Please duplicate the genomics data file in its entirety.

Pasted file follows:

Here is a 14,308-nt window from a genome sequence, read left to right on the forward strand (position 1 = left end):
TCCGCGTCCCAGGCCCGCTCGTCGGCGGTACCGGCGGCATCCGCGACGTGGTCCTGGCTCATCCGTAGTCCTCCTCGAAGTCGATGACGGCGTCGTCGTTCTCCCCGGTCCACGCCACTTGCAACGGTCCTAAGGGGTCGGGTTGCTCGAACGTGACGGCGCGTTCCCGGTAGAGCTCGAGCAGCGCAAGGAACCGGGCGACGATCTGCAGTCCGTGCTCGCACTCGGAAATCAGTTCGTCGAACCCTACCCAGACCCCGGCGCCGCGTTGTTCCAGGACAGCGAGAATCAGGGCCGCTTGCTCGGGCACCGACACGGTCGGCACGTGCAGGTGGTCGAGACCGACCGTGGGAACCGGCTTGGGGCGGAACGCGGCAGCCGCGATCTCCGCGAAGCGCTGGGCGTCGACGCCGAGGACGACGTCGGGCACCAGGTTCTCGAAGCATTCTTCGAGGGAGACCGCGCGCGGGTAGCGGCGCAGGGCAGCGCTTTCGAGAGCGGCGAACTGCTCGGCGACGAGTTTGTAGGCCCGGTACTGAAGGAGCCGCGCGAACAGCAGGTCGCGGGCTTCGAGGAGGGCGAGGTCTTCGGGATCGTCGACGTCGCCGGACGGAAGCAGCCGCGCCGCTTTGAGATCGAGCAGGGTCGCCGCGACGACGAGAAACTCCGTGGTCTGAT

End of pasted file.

Here is a 14,308-nt window from a genome sequence, read left to right on the forward strand (position 1 = left end):
TCCGCGTCCCAGGCCCGCTCGTCGGCGGTACCGGCGGCATCCGCGACGTGGTCCTGGCTCATCCGTAGTCCTCCTCGAAGTCGATGACGGCGTCGTCGTTCTCCCCGGTCCACGCCACTTGCAACGGTCCTAAGGGGTCGGGTTGCTCGAACGTGACGGCGCGTTCCCGGTAGAGCTCGAGCAGCGCAAGGAACCGGGCGACGATCTGCAGTCCGTGCTCGCACTCGGAAATCAGTTCGTCGAACCCTACCCAGACCCCGGCGCCGCGTTGTTCCAGGACAGCGAGAATCAGGGCCGCTTGCTCGGGCACCGACACGGTCGGCACGTGCAGGTGGTCGAGACCGACCGTGGGAACCGGCTTGGGGCGGAACGCGGCAGCCGCGATCTCCGCGAAGCGCTGGGCGTCGACGCCGAGGACGACGTCGGGCACCAGGTTCTCGAAGCATTCTTCGAGGGAGACCGCGCGCGGGTAGCGGCGCAGGGCAGCGCTTTCGAGAGCGGCGAACTGCTCGGCGACGAGTTTGTAGGCCCGGTACTGAAGGAGCCGCGCGAACAGCAGGTCGCGGGCTTCGAGGAGGGCGAGGTCTTCGGGATCGTCGACGTCGCCGGACGGAAGCAGCCGCGCCGCTTTGAGATCGAGCAGGGTCGCCGCGACGACGAGAAACTCCGTGGTCTGAT